John Russell's sports column appears Tuesdays in Steamboat Today. Contact him at 871-4209 or email jrussell@SteamboatToday.com.
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Steamboat Springs Scott Wither understands the roles commitment, hard work and good luck play in earning a spot on the U.S. Ski Team - and keeping it.
Wither, a former U.S. Ski Team member who returned to the Steamboat Springs Winter Sports Club seven years ago to become a coach, says his motivation is seeing young skiers excel in the sport they all love. But he also knows the young athletes he works with have plenty of time to reach their goals - no matter what those goals are.
Most of the skiers in his program have no idea of his five-year stint with the U.S. Ski Team, or that he came within a heartbeat of skiing at the 1994 Winter Olympic Games in Lillehammer, Norway, where he was named the first alternate.
He's also the first to tell you that what he did in the past doesn't matter. What does matter is his desire to ignite the same love of skiing in the hearts of skiers who are competing and training with the Winter Sports Club.
"Both of my parents worked at the Steamboat Ski Area, so I grew up skiing," Wither says. "They never pushed me into ski racing. They just supported me in whatever I decided to do."
That support led to the moment Wither says he fell in love with ski racing. He wasn't racing for a spot on the U.S. Ski Team, a World Cup title or even a low-level FIS race when it happened. He was racing for a ribbon and a small plastic trophy that went to the top finishers at the Soda Pop Slalom on the slopes of Headwall.
Wither is proud to point out that his first time in the gates was as a 7-year-old at the annual Winter Carnival.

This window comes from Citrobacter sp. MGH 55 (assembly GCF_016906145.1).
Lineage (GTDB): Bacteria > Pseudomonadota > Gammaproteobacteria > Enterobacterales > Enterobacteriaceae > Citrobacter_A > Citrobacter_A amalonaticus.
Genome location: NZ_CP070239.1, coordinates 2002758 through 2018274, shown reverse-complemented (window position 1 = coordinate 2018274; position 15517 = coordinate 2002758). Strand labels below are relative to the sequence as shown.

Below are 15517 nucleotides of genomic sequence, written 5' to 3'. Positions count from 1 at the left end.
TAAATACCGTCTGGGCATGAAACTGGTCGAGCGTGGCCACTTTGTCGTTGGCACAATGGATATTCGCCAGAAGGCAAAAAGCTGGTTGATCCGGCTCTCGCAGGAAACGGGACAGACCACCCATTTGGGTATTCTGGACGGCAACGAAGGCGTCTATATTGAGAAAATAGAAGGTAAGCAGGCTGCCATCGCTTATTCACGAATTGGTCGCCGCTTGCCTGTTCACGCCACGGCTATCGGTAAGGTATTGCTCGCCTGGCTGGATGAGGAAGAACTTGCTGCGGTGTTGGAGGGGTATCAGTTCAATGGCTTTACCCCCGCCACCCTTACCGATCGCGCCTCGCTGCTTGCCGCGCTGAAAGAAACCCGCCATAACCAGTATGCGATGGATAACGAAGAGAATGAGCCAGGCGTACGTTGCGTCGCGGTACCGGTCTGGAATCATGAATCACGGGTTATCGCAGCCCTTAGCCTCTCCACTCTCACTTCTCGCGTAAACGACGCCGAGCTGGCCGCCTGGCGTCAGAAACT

That love carried him though his junior years, when he continued to improve and excel. He said it was the same love that earned him a spot with the U.S. Ski Team and guided him to college racing, where he won the NCAA slalom title in 1995.
A few years back, Wither returned to Steamboat as a coach with the Winter Sports Club. He knows things have changed in today's ski racing world, but he still feels the key to success comes from the heart.
Wither knows this love can't be taught or bought. It has to come from the skier, and it's often the difference between reaching the elite levels or washing out of a program when things start to heat up.
He's discouraged that some parents drive their children to excel when they are young instead of encouraging them to enjoy the moment. Many of those who were pushed too hard start to drop out.
It doesn't matter if parents spend thousands of dollars on top ski programs and blame coaches when the racers fail to reach their own, inflated expectations. Wither said most top-level racers are self-motivated, and with time - and some talent - they will find success on the slopes. He also said some will fall in love but my not have the talent to go all the way. His hope is that his lessons will help those athletes succeed in whatever path their hearts choose.